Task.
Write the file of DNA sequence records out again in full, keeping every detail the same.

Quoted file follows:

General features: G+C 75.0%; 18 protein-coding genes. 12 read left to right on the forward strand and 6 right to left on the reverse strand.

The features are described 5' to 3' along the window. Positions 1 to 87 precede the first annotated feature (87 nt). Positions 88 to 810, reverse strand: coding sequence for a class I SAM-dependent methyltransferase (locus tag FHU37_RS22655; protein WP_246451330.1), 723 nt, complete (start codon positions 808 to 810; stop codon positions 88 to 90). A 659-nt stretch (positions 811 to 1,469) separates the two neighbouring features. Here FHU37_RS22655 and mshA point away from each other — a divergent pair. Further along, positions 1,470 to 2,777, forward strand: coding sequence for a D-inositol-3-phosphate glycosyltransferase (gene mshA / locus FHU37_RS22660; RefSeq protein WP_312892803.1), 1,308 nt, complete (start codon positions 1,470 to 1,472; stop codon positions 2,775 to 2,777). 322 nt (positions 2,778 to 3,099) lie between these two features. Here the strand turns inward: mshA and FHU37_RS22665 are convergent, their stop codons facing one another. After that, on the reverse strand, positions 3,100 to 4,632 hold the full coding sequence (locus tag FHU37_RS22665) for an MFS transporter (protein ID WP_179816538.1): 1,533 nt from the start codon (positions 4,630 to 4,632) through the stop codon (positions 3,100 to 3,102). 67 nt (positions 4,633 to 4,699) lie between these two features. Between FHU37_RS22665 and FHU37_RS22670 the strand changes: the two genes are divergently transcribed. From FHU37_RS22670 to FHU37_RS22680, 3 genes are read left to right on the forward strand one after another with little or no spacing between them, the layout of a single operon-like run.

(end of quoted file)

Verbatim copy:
General features: G+C 75.0%; 18 protein-coding genes. 12 read left to right on the forward strand and 6 right to left on the reverse strand.

The features are described 5' to 3' along the window. Positions 1 to 87 precede the first annotated feature (87 nt). Positions 88 to 810, reverse strand: coding sequence for a class I SAM-dependent methyltransferase (locus tag FHU37_RS22655; protein WP_246451330.1), 723 nt, complete (start codon positions 808 to 810; stop codon positions 88 to 90). A 659-nt stretch (positions 811 to 1,469) separates the two neighbouring features. Here FHU37_RS22655 and mshA point away from each other — a divergent pair. Further along, positions 1,470 to 2,777, forward strand: coding sequence for a D-inositol-3-phosphate glycosyltransferase (gene mshA / locus FHU37_RS22660; RefSeq protein WP_312892803.1), 1,308 nt, complete (start codon positions 1,470 to 1,472; stop codon positions 2,775 to 2,777). 322 nt (positions 2,778 to 3,099) lie between these two features. Here the strand turns inward: mshA and FHU37_RS22665 are convergent, their stop codons facing one another. After that, on the reverse strand, positions 3,100 to 4,632 hold the full coding sequence (locus tag FHU37_RS22665) for an MFS transporter (protein ID WP_179816538.1): 1,533 nt from the start codon (positions 4,630 to 4,632) through the stop codon (positions 3,100 to 3,102). 67 nt (positions 4,633 to 4,699) lie between these two features. Between FHU37_RS22665 and FHU37_RS22670 the strand changes: the two genes are divergently transcribed. From FHU37_RS22670 to FHU37_RS22680, 3 genes are read left to right on the forward strand one after another with little or no spacing between them, the layout of a single operon-like run.